Human and murine kidneys show gender- And species-specific gene expression differences in response to injury

Han Si, Ramandeep S. Banga, Pinelopi Kapitsinou, Manjunath Ramaiah, Janis Lawrence, Ganesh Kambhampati, Antje Gruenwald, Erwin Bottinger, Daniel Glicklich, Vivian Tellis, Stuart Greenstein, David B. Thomas, James Pullman, Melissa Fazzari, Katalin Susztak

Research output: Contribution to journalArticle

39 Citations (Scopus)

Abstract

The incidence of End Stage Renal Disease (ESRD) is approximately 50% higher in men than women. In order to understand the molecular basis of this gender disparity, we examined sex specific gene expression patterns in control and diseased, human and murine kidney samples. Using the Affymetrix platform we performed comprehensive gene expression analysis on 42 microdissected human kidney samples (glomeruli and tubules). We identified 67 genes with gender biased expression in healthy human kidneys and 24 transcripts in diseased male and female human kidneys. Similar analysis performed in mice using male and female control and doxorubicin induced nephrotic syndrome kidneys identified significantly larger number of differentially expressed transcripts. The majority of genes showing gender biased expression either in diseased human and murine kidneys were different from those differentially expressed in healthy kidneys. Only 9 sexually dimorphic transcripts were common to healthy human and murine kidneys and five showed differential regulation in both human and murine diseased kidneys. In humans, sex biased genes showed statistical enrichment only to sex chromosomes while in mice they were enriched to sex chromosomes and various autosomes. Thus we present a comprehensive analysis of gender biased genes in the kidney. We show that sexually dimorphic genes in the kidney show species specific regulation. Our results also indicate that male and female kidneys respond differently to injury. These studies could provide the basis for the development of new treatment strategies for men and women with kidney disease.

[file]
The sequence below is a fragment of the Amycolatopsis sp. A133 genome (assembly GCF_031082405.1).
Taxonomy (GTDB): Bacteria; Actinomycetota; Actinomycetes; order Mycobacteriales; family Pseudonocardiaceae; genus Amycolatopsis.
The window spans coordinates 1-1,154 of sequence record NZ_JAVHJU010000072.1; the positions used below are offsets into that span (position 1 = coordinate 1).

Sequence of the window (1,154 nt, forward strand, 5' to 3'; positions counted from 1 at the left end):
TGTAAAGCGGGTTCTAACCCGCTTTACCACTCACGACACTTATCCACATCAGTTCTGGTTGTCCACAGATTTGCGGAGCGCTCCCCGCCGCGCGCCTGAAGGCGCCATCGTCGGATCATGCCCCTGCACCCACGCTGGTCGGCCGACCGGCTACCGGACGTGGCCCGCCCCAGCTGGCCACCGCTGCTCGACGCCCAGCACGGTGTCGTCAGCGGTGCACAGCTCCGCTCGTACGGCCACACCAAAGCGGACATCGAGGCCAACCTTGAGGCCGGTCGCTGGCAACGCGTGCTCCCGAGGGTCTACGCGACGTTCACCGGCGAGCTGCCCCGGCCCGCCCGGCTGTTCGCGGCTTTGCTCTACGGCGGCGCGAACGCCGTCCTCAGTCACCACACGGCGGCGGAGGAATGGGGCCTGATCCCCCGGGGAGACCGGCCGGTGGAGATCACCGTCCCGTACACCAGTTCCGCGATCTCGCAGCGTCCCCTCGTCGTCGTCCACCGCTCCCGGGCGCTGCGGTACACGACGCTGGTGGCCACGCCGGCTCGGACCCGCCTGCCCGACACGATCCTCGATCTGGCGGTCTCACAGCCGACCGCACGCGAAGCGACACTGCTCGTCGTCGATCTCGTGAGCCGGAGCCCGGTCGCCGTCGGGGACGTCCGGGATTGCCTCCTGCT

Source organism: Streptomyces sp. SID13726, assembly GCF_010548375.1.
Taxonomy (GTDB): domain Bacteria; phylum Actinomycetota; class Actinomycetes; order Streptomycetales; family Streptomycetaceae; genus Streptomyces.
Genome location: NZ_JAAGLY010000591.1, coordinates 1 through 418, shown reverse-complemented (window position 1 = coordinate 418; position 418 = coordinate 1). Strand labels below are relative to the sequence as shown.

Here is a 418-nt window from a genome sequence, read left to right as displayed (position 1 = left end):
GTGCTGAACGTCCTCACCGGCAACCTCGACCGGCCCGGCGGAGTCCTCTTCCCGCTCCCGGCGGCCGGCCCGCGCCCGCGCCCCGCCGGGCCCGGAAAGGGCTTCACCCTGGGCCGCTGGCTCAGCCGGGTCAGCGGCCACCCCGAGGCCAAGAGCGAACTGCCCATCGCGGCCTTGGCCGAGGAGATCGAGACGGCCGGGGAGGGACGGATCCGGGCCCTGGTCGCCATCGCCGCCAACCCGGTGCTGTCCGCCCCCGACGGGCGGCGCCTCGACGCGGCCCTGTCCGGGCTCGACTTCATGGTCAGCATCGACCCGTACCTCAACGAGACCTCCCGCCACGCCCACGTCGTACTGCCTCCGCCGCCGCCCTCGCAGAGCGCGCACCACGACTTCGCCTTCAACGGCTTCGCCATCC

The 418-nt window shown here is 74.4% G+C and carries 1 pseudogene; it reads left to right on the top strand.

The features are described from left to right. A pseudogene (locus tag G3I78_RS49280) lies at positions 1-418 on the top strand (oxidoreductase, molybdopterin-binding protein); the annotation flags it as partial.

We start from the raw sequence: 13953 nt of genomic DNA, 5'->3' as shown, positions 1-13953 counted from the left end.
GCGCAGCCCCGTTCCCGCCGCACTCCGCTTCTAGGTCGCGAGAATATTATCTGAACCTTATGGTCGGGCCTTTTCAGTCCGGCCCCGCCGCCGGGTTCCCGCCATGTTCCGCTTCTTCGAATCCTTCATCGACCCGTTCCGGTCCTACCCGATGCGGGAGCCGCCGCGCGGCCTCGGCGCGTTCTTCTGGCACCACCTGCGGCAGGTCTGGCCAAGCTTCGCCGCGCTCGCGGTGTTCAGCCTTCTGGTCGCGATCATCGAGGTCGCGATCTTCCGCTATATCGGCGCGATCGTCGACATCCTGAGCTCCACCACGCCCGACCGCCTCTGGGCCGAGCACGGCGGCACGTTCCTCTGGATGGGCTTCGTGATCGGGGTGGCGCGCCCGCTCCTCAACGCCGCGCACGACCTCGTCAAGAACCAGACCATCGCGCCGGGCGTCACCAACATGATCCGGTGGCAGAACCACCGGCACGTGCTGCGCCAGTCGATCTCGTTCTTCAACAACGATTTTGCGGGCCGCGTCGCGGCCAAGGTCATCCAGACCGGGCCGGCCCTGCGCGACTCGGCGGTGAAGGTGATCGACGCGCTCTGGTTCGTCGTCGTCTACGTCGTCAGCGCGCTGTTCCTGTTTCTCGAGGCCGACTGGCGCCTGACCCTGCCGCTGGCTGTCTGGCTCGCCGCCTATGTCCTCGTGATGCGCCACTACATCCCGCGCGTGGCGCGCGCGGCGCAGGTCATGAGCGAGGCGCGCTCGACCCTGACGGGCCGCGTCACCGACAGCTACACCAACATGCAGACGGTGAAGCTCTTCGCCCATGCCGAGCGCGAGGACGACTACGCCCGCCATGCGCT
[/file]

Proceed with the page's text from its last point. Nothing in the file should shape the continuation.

Original languageEnglish (US)
Article numbere4802
JournalPLoS One
Volume4
Issue number3
DOIs
StatePublished - Mar 11 2009

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Gene expression
Genes
kidneys
Kidney
Gene Expression
gene expression
gender
mice
Wounds and Injuries
Sex Chromosomes
Kidney Diseases
Doxorubicin
sex chromosomes
kidney diseases
genes
Kidney Glomerulus
Kidney Tubules
nephrotic syndrome
Nephrotic Syndrome
doxorubicin

ASJC Scopus subject areas

  • Agricultural and Biological Sciences(all)
  • Biochemistry, Genetics and Molecular Biology(all)
  • Medicine(all)

Cite this

Si, H., Banga, R. S., Kapitsinou, P., Ramaiah, M., Lawrence, J., Kambhampati, G., ... Susztak, K. (2009). Human and murine kidneys show gender- And species-specific gene expression differences in response to injury. PLoS One, 4(3), [e4802]. https://doi.org/10.1371/journal.pone.0004802

Human and murine kidneys show gender- And species-specific gene expression differences in response to injury. / Si, Han; Banga, Ramandeep S.; Kapitsinou, Pinelopi; Ramaiah, Manjunath; Lawrence, Janis; Kambhampati, Ganesh; Gruenwald, Antje; Bottinger, Erwin; Glicklich, Daniel; Tellis, Vivian; Greenstein, Stuart; Thomas, David B.; Pullman, James; Fazzari, Melissa; Susztak, Katalin.

In: PLoS One, Vol. 4, No. 3, e4802, 11.03.2009.

Research output: Contribution to journalArticle

Si, H, Banga, RS, Kapitsinou, P, Ramaiah, M, Lawrence, J, Kambhampati, G, Gruenwald, A, Bottinger, E, Glicklich, D, Tellis, V, Greenstein, S, Thomas, DB, Pullman, J, Fazzari, M & Susztak, K 2009, 'Human and murine kidneys show gender- And species-specific gene expression differences in response to injury', PLoS One, vol. 4, no. 3, e4802. https://doi.org/10.1371/journal.pone.0004802
Si, Han ; Banga, Ramandeep S. ; Kapitsinou, Pinelopi ; Ramaiah, Manjunath ; Lawrence, Janis ; Kambhampati, Ganesh ; Gruenwald, Antje ; Bottinger, Erwin ; Glicklich, Daniel ; Tellis, Vivian ; Greenstein, Stuart ; Thomas, David B. ; Pullman, James ; Fazzari, Melissa ; Susztak, Katalin. / Human and murine kidneys show gender- And species-specific gene expression differences in response to injury. In: PLoS One. 2009 ; Vol. 4, No. 3.
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